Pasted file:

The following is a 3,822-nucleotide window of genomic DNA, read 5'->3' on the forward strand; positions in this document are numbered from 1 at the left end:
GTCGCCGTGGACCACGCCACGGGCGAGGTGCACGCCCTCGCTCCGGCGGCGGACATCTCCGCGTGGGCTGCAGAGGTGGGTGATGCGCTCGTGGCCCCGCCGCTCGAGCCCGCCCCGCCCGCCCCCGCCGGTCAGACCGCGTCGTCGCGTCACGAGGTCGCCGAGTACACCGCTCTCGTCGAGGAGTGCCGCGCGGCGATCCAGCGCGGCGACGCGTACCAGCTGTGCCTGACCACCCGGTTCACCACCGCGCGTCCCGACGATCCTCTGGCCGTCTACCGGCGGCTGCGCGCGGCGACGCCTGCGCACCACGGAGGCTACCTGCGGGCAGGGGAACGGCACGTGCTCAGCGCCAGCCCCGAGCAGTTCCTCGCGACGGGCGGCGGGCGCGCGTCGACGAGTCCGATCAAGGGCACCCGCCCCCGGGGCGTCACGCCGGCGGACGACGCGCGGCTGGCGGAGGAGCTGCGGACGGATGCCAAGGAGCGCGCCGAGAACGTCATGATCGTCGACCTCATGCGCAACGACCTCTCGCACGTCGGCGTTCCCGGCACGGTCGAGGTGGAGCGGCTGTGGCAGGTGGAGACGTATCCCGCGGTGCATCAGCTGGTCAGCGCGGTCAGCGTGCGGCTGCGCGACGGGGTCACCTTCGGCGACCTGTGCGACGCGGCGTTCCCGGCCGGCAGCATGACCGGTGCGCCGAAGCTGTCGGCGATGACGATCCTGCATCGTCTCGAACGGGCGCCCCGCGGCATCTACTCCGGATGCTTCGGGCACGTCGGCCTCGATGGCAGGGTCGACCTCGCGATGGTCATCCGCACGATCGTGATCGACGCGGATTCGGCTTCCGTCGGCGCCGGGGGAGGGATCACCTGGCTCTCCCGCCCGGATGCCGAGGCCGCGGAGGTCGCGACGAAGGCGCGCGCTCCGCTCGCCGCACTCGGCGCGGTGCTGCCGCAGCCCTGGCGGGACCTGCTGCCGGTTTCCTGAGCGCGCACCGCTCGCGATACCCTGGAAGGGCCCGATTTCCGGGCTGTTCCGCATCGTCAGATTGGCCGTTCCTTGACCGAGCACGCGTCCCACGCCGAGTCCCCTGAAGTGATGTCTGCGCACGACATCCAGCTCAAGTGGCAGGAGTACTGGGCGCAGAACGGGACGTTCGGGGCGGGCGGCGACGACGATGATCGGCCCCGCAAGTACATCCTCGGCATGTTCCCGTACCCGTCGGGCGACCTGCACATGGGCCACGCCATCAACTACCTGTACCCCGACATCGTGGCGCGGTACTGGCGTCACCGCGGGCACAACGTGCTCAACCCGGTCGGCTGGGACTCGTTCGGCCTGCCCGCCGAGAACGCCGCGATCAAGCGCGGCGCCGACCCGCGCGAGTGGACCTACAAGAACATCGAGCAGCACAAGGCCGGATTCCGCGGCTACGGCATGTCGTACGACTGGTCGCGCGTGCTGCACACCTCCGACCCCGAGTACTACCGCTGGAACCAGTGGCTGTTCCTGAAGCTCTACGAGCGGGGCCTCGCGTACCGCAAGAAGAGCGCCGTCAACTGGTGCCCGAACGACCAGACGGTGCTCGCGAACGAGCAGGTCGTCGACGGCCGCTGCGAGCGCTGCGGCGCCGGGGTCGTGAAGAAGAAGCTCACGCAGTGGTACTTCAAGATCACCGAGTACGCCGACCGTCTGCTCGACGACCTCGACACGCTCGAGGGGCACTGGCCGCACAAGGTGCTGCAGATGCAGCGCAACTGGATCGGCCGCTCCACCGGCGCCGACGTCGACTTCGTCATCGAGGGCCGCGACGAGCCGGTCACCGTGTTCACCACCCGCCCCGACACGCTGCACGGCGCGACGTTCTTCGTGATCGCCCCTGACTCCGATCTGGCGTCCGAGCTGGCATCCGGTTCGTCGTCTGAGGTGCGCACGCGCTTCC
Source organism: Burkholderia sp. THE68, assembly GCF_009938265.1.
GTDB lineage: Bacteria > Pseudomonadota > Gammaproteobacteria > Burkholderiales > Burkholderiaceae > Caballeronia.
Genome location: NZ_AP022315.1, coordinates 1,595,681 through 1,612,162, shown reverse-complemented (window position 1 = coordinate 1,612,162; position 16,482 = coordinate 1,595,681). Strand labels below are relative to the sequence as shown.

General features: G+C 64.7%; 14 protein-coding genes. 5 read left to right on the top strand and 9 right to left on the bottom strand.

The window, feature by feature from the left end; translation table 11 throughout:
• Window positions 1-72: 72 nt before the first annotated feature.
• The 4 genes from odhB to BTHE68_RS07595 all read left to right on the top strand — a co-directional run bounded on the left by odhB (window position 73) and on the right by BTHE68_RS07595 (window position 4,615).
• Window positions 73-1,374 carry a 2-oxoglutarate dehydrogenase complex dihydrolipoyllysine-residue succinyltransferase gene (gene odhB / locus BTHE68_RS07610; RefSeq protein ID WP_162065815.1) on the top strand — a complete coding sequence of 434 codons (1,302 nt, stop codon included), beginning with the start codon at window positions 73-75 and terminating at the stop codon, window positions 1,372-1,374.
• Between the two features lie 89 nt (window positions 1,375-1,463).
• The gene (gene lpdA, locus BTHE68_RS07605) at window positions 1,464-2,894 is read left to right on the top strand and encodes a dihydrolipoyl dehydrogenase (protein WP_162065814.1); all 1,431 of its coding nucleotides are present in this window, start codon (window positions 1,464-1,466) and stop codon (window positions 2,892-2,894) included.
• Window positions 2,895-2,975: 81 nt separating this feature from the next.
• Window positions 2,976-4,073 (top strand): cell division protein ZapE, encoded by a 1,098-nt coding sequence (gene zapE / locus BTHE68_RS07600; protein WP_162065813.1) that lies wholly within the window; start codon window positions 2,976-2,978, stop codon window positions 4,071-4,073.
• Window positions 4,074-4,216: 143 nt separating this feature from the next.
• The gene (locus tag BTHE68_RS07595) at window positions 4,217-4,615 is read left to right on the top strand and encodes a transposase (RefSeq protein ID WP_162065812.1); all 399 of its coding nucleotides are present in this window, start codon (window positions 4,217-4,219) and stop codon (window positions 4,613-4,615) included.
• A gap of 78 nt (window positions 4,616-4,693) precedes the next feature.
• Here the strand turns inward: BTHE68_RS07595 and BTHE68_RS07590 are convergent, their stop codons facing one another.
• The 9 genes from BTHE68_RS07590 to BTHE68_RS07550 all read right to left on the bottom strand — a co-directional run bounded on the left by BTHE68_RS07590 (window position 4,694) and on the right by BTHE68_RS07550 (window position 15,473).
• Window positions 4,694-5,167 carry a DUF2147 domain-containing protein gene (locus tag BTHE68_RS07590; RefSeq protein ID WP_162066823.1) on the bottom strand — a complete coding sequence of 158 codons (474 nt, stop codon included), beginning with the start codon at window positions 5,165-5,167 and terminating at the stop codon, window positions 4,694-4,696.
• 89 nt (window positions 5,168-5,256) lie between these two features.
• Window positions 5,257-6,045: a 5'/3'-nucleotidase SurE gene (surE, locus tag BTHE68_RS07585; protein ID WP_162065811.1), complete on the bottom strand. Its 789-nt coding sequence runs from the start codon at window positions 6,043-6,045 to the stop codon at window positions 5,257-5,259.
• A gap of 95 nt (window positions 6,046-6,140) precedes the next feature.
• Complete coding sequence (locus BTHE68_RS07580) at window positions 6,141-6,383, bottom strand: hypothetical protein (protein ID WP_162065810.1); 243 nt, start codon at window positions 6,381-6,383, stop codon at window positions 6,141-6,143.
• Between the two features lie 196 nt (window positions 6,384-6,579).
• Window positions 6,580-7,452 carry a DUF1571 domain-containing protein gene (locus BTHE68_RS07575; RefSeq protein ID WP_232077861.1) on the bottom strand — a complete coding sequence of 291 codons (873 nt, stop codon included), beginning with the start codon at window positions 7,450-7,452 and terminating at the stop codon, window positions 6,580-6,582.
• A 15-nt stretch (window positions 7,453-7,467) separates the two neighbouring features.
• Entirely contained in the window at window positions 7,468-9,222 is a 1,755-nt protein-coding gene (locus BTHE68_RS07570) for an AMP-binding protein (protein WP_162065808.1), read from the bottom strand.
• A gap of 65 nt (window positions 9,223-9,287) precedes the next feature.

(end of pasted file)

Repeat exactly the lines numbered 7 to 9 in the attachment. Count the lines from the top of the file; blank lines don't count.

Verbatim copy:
The window, feature by feature from the left end; translation table 11 throughout:
• Window positions 1-72: 72 nt before the first annotated feature.
• The 4 genes from odhB to BTHE68_RS07595 all read left to right on the top strand — a co-directional run bounded on the left by odhB (window position 73) and on the right by BTHE68_RS07595 (window position 4,615).